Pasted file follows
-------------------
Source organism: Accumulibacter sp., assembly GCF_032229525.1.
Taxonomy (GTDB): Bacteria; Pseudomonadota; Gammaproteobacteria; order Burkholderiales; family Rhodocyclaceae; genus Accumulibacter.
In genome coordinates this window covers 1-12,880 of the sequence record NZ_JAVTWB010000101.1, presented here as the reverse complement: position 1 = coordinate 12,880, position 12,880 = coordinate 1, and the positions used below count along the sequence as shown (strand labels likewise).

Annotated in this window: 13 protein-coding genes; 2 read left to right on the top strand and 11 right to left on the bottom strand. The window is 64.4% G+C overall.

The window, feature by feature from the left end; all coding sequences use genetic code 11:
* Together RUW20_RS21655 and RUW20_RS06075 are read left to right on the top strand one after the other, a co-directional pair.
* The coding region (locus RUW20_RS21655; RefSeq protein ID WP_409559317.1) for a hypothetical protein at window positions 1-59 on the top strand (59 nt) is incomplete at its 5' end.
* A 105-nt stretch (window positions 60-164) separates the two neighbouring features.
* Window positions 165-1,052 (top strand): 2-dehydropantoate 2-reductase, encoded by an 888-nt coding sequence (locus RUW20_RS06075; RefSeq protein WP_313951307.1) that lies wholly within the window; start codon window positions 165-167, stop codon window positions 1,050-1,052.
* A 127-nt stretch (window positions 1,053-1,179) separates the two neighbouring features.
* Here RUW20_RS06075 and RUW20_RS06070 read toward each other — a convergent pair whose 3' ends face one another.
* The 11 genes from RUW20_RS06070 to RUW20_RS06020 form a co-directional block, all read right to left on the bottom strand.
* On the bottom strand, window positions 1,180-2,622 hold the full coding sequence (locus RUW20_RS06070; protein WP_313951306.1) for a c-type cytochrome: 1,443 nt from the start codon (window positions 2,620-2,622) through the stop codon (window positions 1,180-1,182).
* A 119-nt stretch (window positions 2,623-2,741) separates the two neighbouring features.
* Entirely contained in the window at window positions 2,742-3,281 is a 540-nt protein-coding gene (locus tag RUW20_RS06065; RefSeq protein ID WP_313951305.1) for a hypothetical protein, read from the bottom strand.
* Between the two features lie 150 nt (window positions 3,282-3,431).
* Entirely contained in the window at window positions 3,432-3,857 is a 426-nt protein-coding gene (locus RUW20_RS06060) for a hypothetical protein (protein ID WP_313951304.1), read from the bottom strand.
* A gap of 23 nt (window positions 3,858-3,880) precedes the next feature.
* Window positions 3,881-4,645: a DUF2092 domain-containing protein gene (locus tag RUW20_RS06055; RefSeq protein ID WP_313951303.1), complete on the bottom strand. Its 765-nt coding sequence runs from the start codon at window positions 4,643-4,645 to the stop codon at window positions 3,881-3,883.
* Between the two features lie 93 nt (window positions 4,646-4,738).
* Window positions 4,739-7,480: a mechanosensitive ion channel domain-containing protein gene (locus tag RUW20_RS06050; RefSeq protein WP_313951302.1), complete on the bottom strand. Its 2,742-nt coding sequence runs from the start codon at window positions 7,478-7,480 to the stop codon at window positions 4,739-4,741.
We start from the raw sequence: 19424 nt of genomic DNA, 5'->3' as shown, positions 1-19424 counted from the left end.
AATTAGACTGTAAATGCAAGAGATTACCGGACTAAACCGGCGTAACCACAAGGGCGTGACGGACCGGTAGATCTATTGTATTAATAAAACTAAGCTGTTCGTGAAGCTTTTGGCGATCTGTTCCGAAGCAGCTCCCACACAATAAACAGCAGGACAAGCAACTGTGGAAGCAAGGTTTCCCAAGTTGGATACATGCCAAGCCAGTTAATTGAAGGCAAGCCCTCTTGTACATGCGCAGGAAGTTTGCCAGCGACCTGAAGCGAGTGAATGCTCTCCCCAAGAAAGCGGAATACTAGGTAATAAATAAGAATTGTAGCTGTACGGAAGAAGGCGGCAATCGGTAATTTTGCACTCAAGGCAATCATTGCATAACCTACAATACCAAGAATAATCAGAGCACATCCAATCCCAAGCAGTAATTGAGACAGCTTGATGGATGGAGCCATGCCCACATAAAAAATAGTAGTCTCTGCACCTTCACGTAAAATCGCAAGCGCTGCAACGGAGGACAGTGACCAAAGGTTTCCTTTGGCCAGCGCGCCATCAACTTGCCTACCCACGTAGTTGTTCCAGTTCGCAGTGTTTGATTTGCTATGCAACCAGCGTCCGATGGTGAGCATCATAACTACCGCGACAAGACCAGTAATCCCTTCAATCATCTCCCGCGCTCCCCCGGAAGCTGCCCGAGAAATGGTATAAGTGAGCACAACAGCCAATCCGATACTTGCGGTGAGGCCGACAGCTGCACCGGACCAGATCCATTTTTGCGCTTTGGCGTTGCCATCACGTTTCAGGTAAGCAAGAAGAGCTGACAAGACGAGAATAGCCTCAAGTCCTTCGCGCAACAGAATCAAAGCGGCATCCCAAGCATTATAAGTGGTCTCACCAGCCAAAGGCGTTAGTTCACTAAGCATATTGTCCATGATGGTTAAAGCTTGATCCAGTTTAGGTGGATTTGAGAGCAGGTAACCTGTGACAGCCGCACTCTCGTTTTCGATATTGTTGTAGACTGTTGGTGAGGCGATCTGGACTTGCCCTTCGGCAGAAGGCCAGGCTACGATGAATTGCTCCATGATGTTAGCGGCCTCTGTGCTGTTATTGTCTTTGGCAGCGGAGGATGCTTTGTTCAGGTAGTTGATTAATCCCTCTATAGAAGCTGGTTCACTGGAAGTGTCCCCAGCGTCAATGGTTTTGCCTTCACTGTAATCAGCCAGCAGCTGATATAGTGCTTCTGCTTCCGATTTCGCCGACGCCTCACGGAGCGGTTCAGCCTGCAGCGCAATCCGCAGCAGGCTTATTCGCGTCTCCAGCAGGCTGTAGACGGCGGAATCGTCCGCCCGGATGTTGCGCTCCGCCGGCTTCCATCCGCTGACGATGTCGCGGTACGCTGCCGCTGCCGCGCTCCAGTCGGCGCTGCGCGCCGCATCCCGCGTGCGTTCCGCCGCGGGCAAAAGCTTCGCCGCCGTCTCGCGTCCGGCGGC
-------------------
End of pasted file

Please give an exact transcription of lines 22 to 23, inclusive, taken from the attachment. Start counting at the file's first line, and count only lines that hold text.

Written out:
We start from the raw sequence: 19424 nt of genomic DNA, 5'->3' as shown, positions 1-19424 counted from the left end.
AATTAGACTGTAAATGCAAGAGATTACCGGACTAAACCGGCGTAACCACAAGGGCGTGACGGACCGGTAGATCTATTGTATTAATAAAACTAAGCTGTTCGTGAAGCTTTTGGCGATCTGTTCCGAAGCAGCTCCCACACAATAAACAGCAGGACAAGCAACTGTGGAAGCAAGGTTTCCCAAGTTGGATACATGCCAAGCCAGTTAATTGAAGGCAAGCCCTCTTGTACATGCGCAGGAAGTTTGCCAGCGACCTGAAGCGAGTGAATGCTCTCCCCAAGAAAGCGGAATACTAGGTAATAAATAAGAATTGTAGCTGTACGGAAGAAGGCGGCAATCGGTAATTTTGCACTCAAGGCAATCATTGCATAACCTACAATACCAAGAATAATCAGAGCACATCCAATCCCAAGCAGTAATTGAGACAGCTTGATGGATGGAGCCATGCCCACATAAAAAATAGTAGTCTCTGCACCTTCACGTAAAATCGCAAGCGCTGCAACGGAGGACAGTGACCAAAGGTTTCCTTTGGCCAGCGCGCCATCAACTTGCCTACCCACGTAGTTGTTCCAGTTCGCAGTGTTTGATTTGCTATGCAACCAGCGTCCGATGGTGAGCATCATAACTACCGCGACAAGACCAGTAATCCCTTCAATCATCTCCCGCGCTCCCCCGGAAGCTGCCCGAGAAATGGTATAAGTGAGCACAACAGCCAATCCGATACTTGCGGTGAGGCCGACAGCTGCACCGGACCAGATCCATTTTTGCGCTTTGGCGTTGCCATCACGTTTCAGGTAAGCAAGAAGAGCTGACAAGACGAGAATAGCCTCAAGTCCTTCGCGCAACAGAATCAAAGCGGCATCCCAAGCATTATAAGTGGTCTCACCAGCCAAAGGCGTTAGTTCACTAAGCATATTGTCCATGATGGTTAAAGCTTGATCCAGTTTAGGTGGATTTGAGAGCAGGTAACCTGTGACAGCCGCACTCTCGTTTTCGATATTGTTGTAGACTGTTGGTGAGGCGATCTGGACTTGCCCTTCGGCAGAAGGCCAGGCTACGATGAATTGCTCCATGATGTTAGCGGCCTCTGTGCTGTTATTGTCTTTGGCAGCGGAGGATGCTTTGTTCAGGTAGTTGATTAATCCCTCTATAGAAGCTGGTTCACTGGAAGTGTCCCCAGCGTCAATGGTTTTGCCTTCACTGTAATCAGCCAGCAGCTGATATAGTGCTTCTGCTTCCGATTTCGCCGACGCCTCACGGAGCGGTTCAGCCTGCAGCGCAATCCGCAGCAGGCTTATTCGCGTCTCCAGCAGGCTGTAGACGGCGGAATCGTCCGCCCGGATGTTGCGCTCCGCCGGCTTCCATCCGCTGACGATGTCGCGGTACGCTGCCGCTGCCGCGCTCCAGTCGGCGCTGCGCGCCGCATCCCGCGTGCGTTCCGCCGCGGGCAAAAGCTTCGCCGCCGTCTCGCGTCCGGCGGC